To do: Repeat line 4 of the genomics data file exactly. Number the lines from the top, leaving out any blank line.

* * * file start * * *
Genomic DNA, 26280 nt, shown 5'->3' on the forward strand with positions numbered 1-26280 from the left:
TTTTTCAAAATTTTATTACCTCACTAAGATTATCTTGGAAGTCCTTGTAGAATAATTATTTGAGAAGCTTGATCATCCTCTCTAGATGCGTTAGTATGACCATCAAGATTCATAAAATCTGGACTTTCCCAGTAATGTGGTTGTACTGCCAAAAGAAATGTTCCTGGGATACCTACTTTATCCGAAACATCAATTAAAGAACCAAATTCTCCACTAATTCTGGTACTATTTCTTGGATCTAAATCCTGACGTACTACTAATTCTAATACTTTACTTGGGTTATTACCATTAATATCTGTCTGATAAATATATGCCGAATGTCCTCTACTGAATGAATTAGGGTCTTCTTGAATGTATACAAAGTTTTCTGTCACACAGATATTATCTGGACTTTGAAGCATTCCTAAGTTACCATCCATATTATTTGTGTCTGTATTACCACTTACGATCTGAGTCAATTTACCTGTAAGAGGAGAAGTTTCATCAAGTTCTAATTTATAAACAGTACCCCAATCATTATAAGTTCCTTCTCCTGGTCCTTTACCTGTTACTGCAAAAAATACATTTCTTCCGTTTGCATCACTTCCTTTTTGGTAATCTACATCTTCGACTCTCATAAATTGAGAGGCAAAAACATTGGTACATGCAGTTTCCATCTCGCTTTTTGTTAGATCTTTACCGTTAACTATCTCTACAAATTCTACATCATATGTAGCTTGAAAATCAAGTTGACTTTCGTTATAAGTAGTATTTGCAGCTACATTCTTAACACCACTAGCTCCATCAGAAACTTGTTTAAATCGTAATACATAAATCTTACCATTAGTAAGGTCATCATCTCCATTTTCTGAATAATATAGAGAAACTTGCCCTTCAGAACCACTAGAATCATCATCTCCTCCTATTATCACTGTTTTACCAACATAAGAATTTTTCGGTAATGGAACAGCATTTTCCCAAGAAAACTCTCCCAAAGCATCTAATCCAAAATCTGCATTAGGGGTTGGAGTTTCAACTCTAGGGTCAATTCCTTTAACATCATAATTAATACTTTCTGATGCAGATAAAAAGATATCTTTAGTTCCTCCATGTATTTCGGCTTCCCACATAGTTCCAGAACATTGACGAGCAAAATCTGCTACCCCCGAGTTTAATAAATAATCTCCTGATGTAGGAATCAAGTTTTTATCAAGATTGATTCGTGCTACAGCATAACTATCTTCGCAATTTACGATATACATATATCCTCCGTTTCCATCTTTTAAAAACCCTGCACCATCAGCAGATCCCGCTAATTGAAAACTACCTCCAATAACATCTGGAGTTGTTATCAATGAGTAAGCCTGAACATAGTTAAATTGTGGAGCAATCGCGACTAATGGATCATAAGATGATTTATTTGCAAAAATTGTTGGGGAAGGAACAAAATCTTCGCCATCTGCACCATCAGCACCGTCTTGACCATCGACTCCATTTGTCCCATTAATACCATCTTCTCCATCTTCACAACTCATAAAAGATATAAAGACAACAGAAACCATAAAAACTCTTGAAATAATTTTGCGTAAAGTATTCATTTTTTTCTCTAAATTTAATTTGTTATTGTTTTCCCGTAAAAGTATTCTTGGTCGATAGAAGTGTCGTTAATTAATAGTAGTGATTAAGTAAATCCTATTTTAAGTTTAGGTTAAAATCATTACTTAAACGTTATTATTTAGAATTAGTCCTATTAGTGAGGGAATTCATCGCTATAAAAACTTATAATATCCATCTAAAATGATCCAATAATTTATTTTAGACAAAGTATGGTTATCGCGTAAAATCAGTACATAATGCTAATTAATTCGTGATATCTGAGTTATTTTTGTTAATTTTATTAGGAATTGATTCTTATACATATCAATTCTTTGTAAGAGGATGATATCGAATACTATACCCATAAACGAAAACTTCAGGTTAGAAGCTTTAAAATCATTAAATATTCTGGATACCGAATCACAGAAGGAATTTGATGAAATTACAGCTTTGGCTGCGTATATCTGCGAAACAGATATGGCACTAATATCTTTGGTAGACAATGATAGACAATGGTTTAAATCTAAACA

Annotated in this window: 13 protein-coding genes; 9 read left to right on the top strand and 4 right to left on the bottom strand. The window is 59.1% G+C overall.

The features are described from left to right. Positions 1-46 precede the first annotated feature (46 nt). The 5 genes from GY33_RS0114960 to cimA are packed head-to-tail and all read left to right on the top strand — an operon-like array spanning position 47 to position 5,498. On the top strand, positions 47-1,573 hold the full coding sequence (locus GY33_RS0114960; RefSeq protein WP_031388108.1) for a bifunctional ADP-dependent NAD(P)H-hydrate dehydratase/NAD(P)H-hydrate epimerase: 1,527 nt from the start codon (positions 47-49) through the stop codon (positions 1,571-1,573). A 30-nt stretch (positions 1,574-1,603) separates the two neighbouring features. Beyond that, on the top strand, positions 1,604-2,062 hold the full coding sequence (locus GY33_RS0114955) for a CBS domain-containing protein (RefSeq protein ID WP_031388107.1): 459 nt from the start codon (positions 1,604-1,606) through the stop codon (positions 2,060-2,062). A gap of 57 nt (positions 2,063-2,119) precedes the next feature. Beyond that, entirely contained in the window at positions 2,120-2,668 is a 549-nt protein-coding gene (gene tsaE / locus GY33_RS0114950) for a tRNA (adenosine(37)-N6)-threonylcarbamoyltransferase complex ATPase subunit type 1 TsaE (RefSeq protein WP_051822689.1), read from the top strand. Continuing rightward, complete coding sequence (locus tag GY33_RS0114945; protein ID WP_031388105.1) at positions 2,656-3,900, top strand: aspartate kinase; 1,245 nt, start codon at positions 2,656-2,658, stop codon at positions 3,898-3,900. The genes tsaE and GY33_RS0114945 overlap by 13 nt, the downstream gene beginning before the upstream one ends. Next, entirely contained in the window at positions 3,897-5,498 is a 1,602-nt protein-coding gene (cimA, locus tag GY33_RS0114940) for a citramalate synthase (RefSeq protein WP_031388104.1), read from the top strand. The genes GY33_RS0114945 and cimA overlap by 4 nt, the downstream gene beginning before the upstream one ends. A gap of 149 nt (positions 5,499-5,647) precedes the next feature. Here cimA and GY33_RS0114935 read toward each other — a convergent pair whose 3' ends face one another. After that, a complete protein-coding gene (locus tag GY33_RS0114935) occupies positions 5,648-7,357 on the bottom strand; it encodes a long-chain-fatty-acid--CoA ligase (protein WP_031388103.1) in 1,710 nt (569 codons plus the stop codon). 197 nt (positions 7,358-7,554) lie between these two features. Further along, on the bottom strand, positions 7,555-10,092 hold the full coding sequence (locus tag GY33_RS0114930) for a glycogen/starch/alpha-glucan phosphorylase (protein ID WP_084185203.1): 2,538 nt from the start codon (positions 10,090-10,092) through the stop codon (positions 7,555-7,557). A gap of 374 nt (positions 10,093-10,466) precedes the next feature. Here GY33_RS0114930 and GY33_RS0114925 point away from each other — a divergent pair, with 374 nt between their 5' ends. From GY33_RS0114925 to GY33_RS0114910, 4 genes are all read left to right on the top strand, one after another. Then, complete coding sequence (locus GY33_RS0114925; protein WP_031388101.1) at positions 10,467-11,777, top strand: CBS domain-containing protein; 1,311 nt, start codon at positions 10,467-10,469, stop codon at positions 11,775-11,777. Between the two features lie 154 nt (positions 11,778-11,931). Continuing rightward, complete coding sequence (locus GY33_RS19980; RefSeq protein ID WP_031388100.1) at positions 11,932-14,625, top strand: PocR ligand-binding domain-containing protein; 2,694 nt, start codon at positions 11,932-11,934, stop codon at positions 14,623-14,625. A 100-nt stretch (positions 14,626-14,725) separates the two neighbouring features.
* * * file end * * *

The features are described from left to right. Positions 1-46 precede the first annotated feature (46 nt). The 5 genes from GY33_RS0114960 to cimA are packed head-to-tail and all read left to right on the top strand — an operon-like array spanning position 47 to position 5,498. On the top strand, positions 47-1,573 hold the full coding sequence (locus GY33_RS0114960; RefSeq protein WP_031388108.1) for a bifunctional ADP-dependent NAD(P)H-hydrate dehydratase/NAD(P)H-hydrate epimerase: 1,527 nt from the start codon (positions 47-49) through the stop codon (positions 1,571-1,573). A 30-nt stretch (positions 1,574-1,603) separates the two neighbouring features. Beyond that, on the top strand, positions 1,604-2,062 hold the full coding sequence (locus GY33_RS0114955) for a CBS domain-containing protein (RefSeq protein ID WP_031388107.1): 459 nt from the start codon (positions 1,604-1,606) through the stop codon (positions 2,060-2,062). A gap of 57 nt (positions 2,063-2,119) precedes the next feature. Beyond that, entirely contained in the window at positions 2,120-2,668 is a 549-nt protein-coding gene (gene tsaE / locus GY33_RS0114950) for a tRNA (adenosine(37)-N6)-threonylcarbamoyltransferase complex ATPase subunit type 1 TsaE (RefSeq protein WP_051822689.1), read from the top strand. Continuing rightward, complete coding sequence (locus tag GY33_RS0114945; protein ID WP_031388105.1) at positions 2,656-3,900, top strand: aspartate kinase; 1,245 nt, start codon at positions 2,656-2,658, stop codon at positions 3,898-3,900. The genes tsaE and GY33_RS0114945 overlap by 13 nt, the downstream gene beginning before the upstream one ends. Next, entirely contained in the window at positions 3,897-5,498 is a 1,602-nt protein-coding gene (cimA, locus tag GY33_RS0114940) for a citramalate synthase (RefSeq protein WP_031388104.1), read from the top strand. The genes GY33_RS0114945 and cimA overlap by 4 nt, the downstream gene beginning before the upstream one ends. A gap of 149 nt (positions 5,499-5,647) precedes the next feature. Here cimA and GY33_RS0114935 read toward each other — a convergent pair whose 3' ends face one another. After that, a complete protein-coding gene (locus tag GY33_RS0114935) occupies positions 5,648-7,357 on the bottom strand; it encodes a long-chain-fatty-acid--CoA ligase (protein WP_031388103.1) in 1,710 nt (569 codons plus the stop codon). 197 nt (positions 7,358-7,554) lie between these two features. Further along, on the bottom strand, positions 7,555-10,092 hold the full coding sequence (locus tag GY33_RS0114930) for a glycogen/starch/alpha-glucan phosphorylase (protein ID WP_084185203.1): 2,538 nt from the start codon (positions 10,090-10,092) through the stop codon (positions 7,555-7,557). A gap of 374 nt (positions 10,093-10,466) precedes the next feature. Here GY33_RS0114930 and GY33_RS0114925 point away from each other — a divergent pair, with 374 nt between their 5' ends. From GY33_RS0114925 to GY33_RS0114910, 4 genes are all read left to right on the top strand, one after another. Then, complete coding sequence (locus GY33_RS0114925; protein WP_031388101.1) at positions 10,467-11,777, top strand: CBS domain-containing protein; 1,311 nt, start codon at positions 10,467-10,469, stop codon at positions 11,775-11,777. Between the two features lie 154 nt (positions 11,778-11,931). Continuing rightward, complete coding sequence (locus GY33_RS19980; RefSeq protein ID WP_031388100.1) at positions 11,932-14,625, top strand: PocR ligand-binding domain-containing protein; 2,694 nt, start codon at positions 11,932-11,934, stop codon at positions 14,623-14,625. A 100-nt stretch (positions 14,626-14,725) separates the two neighbouring features.